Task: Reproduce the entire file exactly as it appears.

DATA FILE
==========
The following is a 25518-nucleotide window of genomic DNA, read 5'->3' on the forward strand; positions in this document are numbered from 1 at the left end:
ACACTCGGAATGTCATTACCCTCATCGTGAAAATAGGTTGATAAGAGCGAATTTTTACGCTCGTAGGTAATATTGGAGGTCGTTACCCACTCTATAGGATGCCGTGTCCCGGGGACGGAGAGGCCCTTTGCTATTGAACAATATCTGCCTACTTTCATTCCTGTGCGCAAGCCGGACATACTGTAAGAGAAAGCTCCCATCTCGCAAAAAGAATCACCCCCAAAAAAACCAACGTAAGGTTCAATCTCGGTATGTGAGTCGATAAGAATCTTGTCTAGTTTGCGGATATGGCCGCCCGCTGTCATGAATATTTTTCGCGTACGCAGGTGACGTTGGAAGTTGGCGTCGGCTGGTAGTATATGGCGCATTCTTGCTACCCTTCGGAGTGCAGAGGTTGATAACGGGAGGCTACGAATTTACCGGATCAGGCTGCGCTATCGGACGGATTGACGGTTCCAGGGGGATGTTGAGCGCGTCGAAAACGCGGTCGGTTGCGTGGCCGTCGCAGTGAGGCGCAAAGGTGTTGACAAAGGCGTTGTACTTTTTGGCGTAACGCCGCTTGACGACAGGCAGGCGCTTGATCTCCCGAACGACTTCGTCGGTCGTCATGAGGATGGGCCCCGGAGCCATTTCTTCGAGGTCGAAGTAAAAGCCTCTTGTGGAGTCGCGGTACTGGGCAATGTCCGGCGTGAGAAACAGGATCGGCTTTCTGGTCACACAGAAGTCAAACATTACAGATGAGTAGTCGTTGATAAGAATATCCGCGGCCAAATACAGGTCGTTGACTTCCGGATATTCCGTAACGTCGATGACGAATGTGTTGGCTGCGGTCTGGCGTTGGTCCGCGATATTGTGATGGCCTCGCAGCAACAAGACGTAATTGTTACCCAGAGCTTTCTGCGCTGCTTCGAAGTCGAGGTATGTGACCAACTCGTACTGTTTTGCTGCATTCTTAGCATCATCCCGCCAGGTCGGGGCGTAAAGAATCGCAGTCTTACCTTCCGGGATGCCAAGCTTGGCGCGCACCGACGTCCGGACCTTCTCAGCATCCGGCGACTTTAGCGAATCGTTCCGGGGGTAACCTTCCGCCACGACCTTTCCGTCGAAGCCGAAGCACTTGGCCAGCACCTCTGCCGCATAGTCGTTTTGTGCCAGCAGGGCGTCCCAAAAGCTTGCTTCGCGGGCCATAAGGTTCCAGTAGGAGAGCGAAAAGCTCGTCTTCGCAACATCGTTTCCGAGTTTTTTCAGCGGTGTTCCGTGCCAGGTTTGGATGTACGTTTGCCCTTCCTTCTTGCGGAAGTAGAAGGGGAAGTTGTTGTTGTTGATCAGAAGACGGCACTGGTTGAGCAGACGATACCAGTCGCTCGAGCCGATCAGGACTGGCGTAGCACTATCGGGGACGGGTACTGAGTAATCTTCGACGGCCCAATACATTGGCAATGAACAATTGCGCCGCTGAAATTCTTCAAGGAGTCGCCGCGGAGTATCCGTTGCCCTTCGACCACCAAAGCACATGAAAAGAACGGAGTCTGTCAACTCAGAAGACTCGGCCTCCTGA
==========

The following is a 25518-nucleotide window of genomic DNA, read 5'->3' on the forward strand; positions in this document are numbered from 1 at the left end:
ACACTCGGAATGTCATTACCCTCATCGTGAAAATAGGTTGATAAGAGCGAATTTTTACGCTCGTAGGTAATATTGGAGGTCGTTACCCACTCTATAGGATGCCGTGTCCCGGGGACGGAGAGGCCCTTTGCTATTGAACAATATCTGCCTACTTTCATTCCTGTGCGCAAGCCGGACATACTGTAAGAGAAAGCTCCCATCTCGCAAAAAGAATCACCCCCAAAAAAACCAACGTAAGGTTCAATCTCGGTATGTGAGTCGATAAGAATCTTGTCTAGTTTGCGGATATGGCCGCCCGCTGTCATGAATATTTTTCGCGTACGCAGGTGACGTTGGAAGTTGGCGTCGGCTGGTAGTATATGGCGCATTCTTGCTACCCTTCGGAGTGCAGAGGTTGATAACGGGAGGCTACGAATTTACCGGATCAGGCTGCGCTATCGGACGGATTGACGGTTCCAGGGGGATGTTGAGCGCGTCGAAAACGCGGTCGGTTGCGTGGCCGTCGCAGTGAGGCGCAAAGGTGTTGACAAAGGCGTTGTACTTTTTGGCGTAACGCCGCTTGACGACAGGCAGGCGCTTGATCTCCCGAACGACTTCGTCGGTCGTCATGAGGATGGGCCCCGGAGCCATTTCTTCGAGGTCGAAGTAAAAGCCTCTTGTGGAGTCGCGGTACTGGGCAATGTCCGGCGTGAGAAACAGGATCGGCTTTCTGGTCACACAGAAGTCAAACATTACAGATGAGTAGTCGTTGATAAGAATATCCGCGGCCAAATACAGGTCGTTGACTTCCGGATATTCCGTAACGTCGATGACGAATGTGTTGGCTGCGGTCTGGCGTTGGTCCGCGATATTGTGATGGCCTCGCAGCAACAAGACGTAATTGTTACCCAGAGCTTTCTGCGCTGCTTCGAAGTCGAGGTATGTGACCAACTCGTACTGTTTTGCTGCATTCTTAGCATCATCCCGCCAGGTCGGGGCGTAAAGAATCGCAGTCTTACCTTCCGGGATGCCAAGCTTGGCGCGCACCGACGTCCGGACCTTCTCAGCATCCGGCGACTTTAGCGAATCGTTCCGGGGGTAACCTTCCGCCACGACCTTTCCGTCGAAGCCGAAGCACTTGGCCAGCACCTCTGCCGCATAGTCGTTTTGTGCCAGCAGGGCGTCCCAAAAGCTTGCTTCGCGGGCCATAAGGTTCCAGTAGGAGAGCGAAAAGCTCGTCTTCGCAACATCGTTTCCGAGTTTTTTCAGCGGTGTTCCGTGCCAGGTTTGGATGTACGTTTGCCCTTCCTTCTTGCGGAAGTAGAAGGGGAAGTTGTTGTTGTTGATCAGAAGACGGCACTGGTTGAGCAGACGATACCAGTCGCTCGAGCCGATCAGGACTGGCGTAGCACTATCGGGGACGGGTACTGAGTAATCTTCGACGGCCCAATACATTGGCAATGAACAATTGCGCCGCTGAAATTCTTCAAGGAGTCGCCGCGGAGTATCCGTTGCCCTTCGACCACCAAAGCACATGAAAAGAACGGAGTCTGTCAACTCAGAAGACTCGGCCTCCTGA